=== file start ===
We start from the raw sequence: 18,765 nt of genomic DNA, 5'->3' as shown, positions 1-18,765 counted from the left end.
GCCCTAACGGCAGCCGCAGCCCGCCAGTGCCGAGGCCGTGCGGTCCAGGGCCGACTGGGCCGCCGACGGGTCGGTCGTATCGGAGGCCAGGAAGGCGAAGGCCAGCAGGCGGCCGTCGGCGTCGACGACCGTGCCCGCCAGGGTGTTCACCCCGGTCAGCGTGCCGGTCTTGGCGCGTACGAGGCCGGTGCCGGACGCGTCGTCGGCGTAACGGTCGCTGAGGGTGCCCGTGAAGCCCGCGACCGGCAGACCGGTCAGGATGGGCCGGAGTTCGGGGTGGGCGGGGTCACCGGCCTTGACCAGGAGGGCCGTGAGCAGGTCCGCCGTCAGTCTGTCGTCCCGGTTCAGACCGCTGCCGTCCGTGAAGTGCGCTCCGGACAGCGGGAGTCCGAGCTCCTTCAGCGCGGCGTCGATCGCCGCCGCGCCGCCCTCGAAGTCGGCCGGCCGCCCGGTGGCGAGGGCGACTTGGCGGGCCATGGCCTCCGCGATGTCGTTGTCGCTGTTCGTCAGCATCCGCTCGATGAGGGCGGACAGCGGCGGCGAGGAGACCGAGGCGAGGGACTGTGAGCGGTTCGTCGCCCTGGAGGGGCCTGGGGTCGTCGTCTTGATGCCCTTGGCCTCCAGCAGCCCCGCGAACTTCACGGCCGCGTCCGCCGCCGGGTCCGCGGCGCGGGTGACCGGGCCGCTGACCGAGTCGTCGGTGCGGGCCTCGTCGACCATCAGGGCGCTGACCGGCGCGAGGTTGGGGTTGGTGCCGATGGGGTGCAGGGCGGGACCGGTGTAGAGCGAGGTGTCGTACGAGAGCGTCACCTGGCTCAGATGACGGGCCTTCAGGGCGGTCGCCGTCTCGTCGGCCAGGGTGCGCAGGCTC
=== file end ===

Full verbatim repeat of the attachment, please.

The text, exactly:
We start from the raw sequence: 18,765 nt of genomic DNA, 5'->3' as shown, positions 1-18,765 counted from the left end.
GCCCTAACGGCAGCCGCAGCCCGCCAGTGCCGAGGCCGTGCGGTCCAGGGCCGACTGGGCCGCCGACGGGTCGGTCGTATCGGAGGCCAGGAAGGCGAAGGCCAGCAGGCGGCCGTCGGCGTCGACGACCGTGCCCGCCAGGGTGTTCACCCCGGTCAGCGTGCCGGTCTTGGCGCGTACGAGGCCGGTGCCGGACGCGTCGTCGGCGTAACGGTCGCTGAGGGTGCCCGTGAAGCCCGCGACCGGCAGACCGGTCAGGATGGGCCGGAGTTCGGGGTGGGCGGGGTCACCGGCCTTGACCAGGAGGGCCGTGAGCAGGTCCGCCGTCAGTCTGTCGTCCCGGTTCAGACCGCTGCCGTCCGTGAAGTGCGCTCCGGACAGCGGGAGTCCGAGCTCCTTCAGCGCGGCGTCGATCGCCGCCGCGCCGCCCTCGAAGTCGGCCGGCCGCCCGGTGGCGAGGGCGACTTGGCGGGCCATGGCCTCCGCGATGTCGTTGTCGCTGTTCGTCAGCATCCGCTCGATGAGGGCGGACAGCGGCGGCGAGGAGACCGAGGCGAGGGACTGTGAGCGGTTCGTCGCCCTGGAGGGGCCTGGGGTCGTCGTCTTGATGCCCTTGGCCTCCAGCAGCCCCGCGAACTTCACGGCCGCGTCCGCCGCCGGGTCCGCGGCGCGGGTGACCGGGCCGCTGACCGAGTCGTCGGTGCGGGCCTCGTCGACCATCAGGGCGCTGACCGGCGCGAGGTTGGGGTTGGTGCCGATGGGGTGCAGGGCGGGACCGGTGTAGAGCGAGGTGTCGTACGAGAGCGTCACCTGGCTCAGATGACGGGCCTTCAGGGCGGTCGCCGTCTCGTCGGCCAGGGTGCGCAGGCTC